posted by Ying Yang Mafia at 04:17 PM on May 16, 2006

I can't believe that I wasted my time reading your post. Then I can't believe I wasted more time writing a post in response to your time wastery post. And now I realize how wasteful it is to continue writing on wasteful writing. My god - I've become that which I despise. Oh, Mistress Irony - your sword is sharp and precise.

posted by WeedyMcSmokey at 06:24 PM on May 16, 2006

I love fantasy baseball and stuff, but this is not a big deal

posted by Young Mikey at 07:24 PM on May 16, 2006

I'm guessing it was worth enough of your while to make a post. And if your fantasy baseball league folds because it can't use any stats from MLB, then I'm guessing it'll be a "big deal" to you at that point.

posted by grum@work at 08:05 PM on May 16, 2006

I play fantasy sports- but I dont see the point of spending money on my team. Its only something I do for fun- I just cant get that serious over a game about a game. Its rediculous.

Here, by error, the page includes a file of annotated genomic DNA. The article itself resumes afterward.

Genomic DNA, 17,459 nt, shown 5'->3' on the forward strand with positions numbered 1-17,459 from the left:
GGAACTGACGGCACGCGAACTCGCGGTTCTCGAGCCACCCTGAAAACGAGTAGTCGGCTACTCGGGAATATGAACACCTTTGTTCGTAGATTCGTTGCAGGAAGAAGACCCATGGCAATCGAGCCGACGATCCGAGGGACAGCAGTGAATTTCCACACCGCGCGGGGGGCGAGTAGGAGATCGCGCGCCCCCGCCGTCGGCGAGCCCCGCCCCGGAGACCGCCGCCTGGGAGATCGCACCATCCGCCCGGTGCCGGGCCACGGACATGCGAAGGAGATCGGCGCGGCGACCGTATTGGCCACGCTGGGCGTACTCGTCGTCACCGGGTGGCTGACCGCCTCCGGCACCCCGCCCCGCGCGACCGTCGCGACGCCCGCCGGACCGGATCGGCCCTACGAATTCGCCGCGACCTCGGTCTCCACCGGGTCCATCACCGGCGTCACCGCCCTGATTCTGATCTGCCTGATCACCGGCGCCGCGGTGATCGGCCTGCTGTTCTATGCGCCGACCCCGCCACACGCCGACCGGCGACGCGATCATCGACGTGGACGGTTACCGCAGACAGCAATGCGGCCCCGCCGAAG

posted by redsoxrgay at 08:19 PM on May 16, 2006

Not sure I can support MLB on this, unless, St Louis Sports is getting a down load from an MLB run stat service, as opposed to say inputting all the numbers by hand (God, am I really old enough to remember sitting with USA Todayonce a week to manually update all the teams in the league I was commish for?) MLB, theoretically at least, can lay claim to compiled stats up to the point they are published, after that, I would think that they then fall into the public domain as historic fact. Of course, the small leagues could do away with names and teams would be populated with CF1 or SP4....Hmmm, MinnSP3 went 6.1 innings last night, 6 hits, 4 walks, 7 K, 1 WB, 4 ER

posted by elovrich at 01:13 AM on May 17, 2006

The small leagues would not have to do away with any player names or team names. Just pictures, and team logos. Thats the way I understood it.

posted by jojomfd1 at 01:43 PM on May 17, 2006

You're not logged in. Please log in or register.